What would you do if I told you there was an app that figures out how much of a tip you should leave your server... based on their gender? That's what the tipping calculator app Toothpick does — it calculates tips such that women servers get tipped less than men. What? Surely not! That's insanity!... Or so it seems. Toothpick is actually a clever way to make a statement about gender inequality and the wage gap issue, making them impossible to ignore. Satire at its finest, no?
Designed to mimic the friendly, clean lines the official websites of most apps favor, Toothpick's home on the web proudly proclaims, "Women and men were NOT created equal. So why should they be tipped like they are?" It continues, "Meet Toothpick, a tip calculator that suggests a lower tip when your servier is a woman."
Does that sound weird to you? Don't worry; as Toothpick itself assures us, "It's OK because society says so." Here's how it works:
Since women on average earn 22 percent less than men, regardless as to the amount of work they do, then obviously it's up to us to make sure that our tips reflect that statistic. All you need to do is input your bill's total, tap what percentage you'd like to leave as a tip,and then select whether your server was a man or a woman. If you select "female," Toothpick will factor a gender deduction into your tip calculation, making sure you tip your lady servers less. So, if your bill comes out to $30, you want to tip 20 percent, and your server was a dude, it'll look like this:
Whereas if the circumstances are all the same except for the gender of your server (that is, a woman took your orders, brought your food, cleaned up after you, and so on), it'll look like this:
...In that incredibly not wonderful sort of way. Which, of course, is exactly the point.
Toothpick was created by developer Gabe Whaley and his four-person team Miscellaneous Mischief, a group whose goal is to "cause scenes on the Internet." Remember that Mile High Club app, Wingman? That was them. So was this horrifying GIF. But I would argue that Toothpick is their most ambitious project to date, largely because of the seriousness of the issue it tackles.
According to BuzzFeed, Whaley was inspired to create the app because the wage gap is "too lofty of a concept for many to grasp in its gritty, harsh reality." He continued, "All of a sudden, with a tip calculator that tells you to tip your server less just because she is a woman, you're forced to confront the issue first hand."
It's possible that some might find the description of the gender wage gap as "lofty" might be insulting to some, but it's definitely not to others — it's why it's so frequently ignored. Besides, Whaley's got a point. When you put serious issues in ridiculous contexts, it forces us to view them from a different perspective. This, in turn, inspires us to think differently about them in the grander scheme of things — and that's how change begins. This chain of events is precisely what Toothpick is hoping to accomplish for the wage gap: Since it's still not universally recognized as a problem, we need to accomplish that part of it — the acknowledgment of it — first. Then we can start fixing it.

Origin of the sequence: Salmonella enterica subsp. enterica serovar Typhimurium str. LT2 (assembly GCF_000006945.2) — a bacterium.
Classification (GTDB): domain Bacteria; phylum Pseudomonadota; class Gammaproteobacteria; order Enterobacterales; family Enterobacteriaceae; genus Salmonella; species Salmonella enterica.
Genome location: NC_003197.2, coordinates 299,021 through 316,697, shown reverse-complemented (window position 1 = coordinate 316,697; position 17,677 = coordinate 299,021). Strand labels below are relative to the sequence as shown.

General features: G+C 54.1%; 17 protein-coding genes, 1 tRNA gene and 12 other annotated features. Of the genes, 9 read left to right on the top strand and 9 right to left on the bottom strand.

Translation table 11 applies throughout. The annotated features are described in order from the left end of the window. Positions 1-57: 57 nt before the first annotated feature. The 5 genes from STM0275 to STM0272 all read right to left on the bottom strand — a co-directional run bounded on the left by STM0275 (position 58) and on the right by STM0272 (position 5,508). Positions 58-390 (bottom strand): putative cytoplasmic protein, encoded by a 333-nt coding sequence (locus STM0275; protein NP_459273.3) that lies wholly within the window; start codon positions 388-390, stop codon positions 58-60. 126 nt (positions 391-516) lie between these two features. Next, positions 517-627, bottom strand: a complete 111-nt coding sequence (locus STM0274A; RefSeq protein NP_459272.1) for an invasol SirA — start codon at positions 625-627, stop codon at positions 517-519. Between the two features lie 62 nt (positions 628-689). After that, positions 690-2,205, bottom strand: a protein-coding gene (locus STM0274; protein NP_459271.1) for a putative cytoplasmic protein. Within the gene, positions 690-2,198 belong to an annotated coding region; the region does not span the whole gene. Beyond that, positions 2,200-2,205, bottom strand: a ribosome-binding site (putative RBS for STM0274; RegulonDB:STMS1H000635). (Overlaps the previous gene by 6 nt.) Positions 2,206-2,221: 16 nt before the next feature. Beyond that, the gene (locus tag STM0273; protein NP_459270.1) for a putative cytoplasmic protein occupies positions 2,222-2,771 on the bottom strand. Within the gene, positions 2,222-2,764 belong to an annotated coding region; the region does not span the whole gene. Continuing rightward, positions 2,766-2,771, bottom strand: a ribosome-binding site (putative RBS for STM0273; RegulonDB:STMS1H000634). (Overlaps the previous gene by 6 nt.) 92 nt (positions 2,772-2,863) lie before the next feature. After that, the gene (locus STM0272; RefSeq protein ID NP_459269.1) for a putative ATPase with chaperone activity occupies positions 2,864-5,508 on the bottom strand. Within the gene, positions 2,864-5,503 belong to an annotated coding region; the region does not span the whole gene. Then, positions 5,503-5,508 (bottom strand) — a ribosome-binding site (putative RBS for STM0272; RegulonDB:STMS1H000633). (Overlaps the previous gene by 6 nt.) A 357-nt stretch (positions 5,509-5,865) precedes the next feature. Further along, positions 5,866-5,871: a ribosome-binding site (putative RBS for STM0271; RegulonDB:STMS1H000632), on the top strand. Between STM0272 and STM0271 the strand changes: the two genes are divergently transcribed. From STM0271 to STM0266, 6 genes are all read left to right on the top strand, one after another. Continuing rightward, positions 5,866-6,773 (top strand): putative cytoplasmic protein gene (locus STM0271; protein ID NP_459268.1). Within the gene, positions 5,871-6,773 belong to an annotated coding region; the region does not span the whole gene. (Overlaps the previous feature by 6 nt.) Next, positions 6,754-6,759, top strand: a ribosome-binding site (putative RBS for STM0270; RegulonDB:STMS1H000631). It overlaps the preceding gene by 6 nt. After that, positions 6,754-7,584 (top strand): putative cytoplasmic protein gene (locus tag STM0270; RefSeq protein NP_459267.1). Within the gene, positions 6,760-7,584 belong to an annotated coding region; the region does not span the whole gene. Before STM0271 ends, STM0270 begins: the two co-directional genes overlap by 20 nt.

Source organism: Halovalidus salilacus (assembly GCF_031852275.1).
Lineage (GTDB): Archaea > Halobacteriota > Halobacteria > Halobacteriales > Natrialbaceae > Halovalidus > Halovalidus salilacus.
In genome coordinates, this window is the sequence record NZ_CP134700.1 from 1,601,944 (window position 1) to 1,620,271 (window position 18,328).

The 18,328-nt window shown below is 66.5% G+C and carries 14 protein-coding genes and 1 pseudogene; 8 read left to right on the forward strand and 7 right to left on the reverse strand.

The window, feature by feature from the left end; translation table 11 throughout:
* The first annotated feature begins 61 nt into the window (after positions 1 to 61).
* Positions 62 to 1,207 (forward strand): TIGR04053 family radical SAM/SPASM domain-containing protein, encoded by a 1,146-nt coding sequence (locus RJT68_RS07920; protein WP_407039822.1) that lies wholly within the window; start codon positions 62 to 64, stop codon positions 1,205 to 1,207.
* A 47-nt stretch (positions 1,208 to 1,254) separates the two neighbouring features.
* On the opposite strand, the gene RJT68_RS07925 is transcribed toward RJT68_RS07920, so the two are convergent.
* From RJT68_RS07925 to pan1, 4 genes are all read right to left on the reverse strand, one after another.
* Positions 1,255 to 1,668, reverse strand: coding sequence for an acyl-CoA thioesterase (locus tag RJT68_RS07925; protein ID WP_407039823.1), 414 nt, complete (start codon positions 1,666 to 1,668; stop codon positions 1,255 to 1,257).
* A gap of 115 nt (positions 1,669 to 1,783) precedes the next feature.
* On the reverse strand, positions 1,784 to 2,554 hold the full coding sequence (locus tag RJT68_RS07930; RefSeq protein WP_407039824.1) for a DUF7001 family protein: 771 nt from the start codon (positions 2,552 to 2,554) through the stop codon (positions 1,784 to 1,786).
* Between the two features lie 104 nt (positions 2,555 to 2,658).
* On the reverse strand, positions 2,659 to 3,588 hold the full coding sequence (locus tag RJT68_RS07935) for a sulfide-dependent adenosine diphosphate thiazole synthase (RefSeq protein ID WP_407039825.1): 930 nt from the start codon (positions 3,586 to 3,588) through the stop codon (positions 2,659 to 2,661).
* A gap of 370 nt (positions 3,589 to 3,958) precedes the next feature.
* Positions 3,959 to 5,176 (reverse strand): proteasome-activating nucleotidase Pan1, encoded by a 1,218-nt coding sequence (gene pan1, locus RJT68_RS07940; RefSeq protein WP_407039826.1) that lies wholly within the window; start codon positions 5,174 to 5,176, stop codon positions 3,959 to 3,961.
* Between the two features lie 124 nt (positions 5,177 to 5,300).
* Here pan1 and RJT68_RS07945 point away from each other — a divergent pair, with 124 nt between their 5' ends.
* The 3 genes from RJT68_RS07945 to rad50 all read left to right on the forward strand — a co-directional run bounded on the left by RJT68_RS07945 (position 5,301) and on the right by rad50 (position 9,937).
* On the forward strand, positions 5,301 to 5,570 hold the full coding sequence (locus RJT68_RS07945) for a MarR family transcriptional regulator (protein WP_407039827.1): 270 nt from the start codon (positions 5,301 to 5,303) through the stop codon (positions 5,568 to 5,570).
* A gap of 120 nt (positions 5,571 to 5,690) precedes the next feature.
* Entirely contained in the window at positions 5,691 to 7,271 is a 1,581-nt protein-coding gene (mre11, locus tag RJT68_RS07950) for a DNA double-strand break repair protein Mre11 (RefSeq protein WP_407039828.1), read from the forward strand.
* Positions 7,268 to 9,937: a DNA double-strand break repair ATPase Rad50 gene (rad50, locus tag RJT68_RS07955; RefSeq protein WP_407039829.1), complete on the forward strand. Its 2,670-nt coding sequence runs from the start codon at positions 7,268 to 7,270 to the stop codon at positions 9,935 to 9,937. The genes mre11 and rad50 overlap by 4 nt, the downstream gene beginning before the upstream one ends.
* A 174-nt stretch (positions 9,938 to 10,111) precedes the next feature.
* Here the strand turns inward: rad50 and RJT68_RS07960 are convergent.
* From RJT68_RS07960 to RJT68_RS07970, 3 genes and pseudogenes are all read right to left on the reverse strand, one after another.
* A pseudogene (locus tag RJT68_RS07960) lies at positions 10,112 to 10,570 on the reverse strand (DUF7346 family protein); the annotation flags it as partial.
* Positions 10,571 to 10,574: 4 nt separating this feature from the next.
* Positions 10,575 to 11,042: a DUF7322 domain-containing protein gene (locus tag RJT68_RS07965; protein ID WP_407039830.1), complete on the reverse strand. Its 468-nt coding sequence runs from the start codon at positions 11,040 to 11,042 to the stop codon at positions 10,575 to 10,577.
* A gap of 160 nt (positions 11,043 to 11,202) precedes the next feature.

When you scroll down past the jokes on Toothpick's website, it reveals its true intentions and asks users to take a stand for gender equality. "If you hate the idea of tipping someone less because of their gender, then you also hate the idea of gender inequality," it sensibly notes. It then points users to a Whitehouse.gov petition they've created to bring attention to the Equal Rights Amendment, an amendment to the Constitution that would guarantee equal rights for women... if it had ever been passed. First introduced in 1923 — 1923! — it stalled when it went to state legislatures for ratification in the '70s, and by 1982, it was all but dead. Nuts, right? Head on over here to sign the petition.
The beauty of an app is how easily it can be used to spread the word. So, if you know anyone who doesn't believe the wage gap is a thing, pull out Toothpick the next time you go out to eat with them. Act like it's perfectly normal. See how they respond. Then go from there. We're all in this together, so it's up to us to be the change we want to see.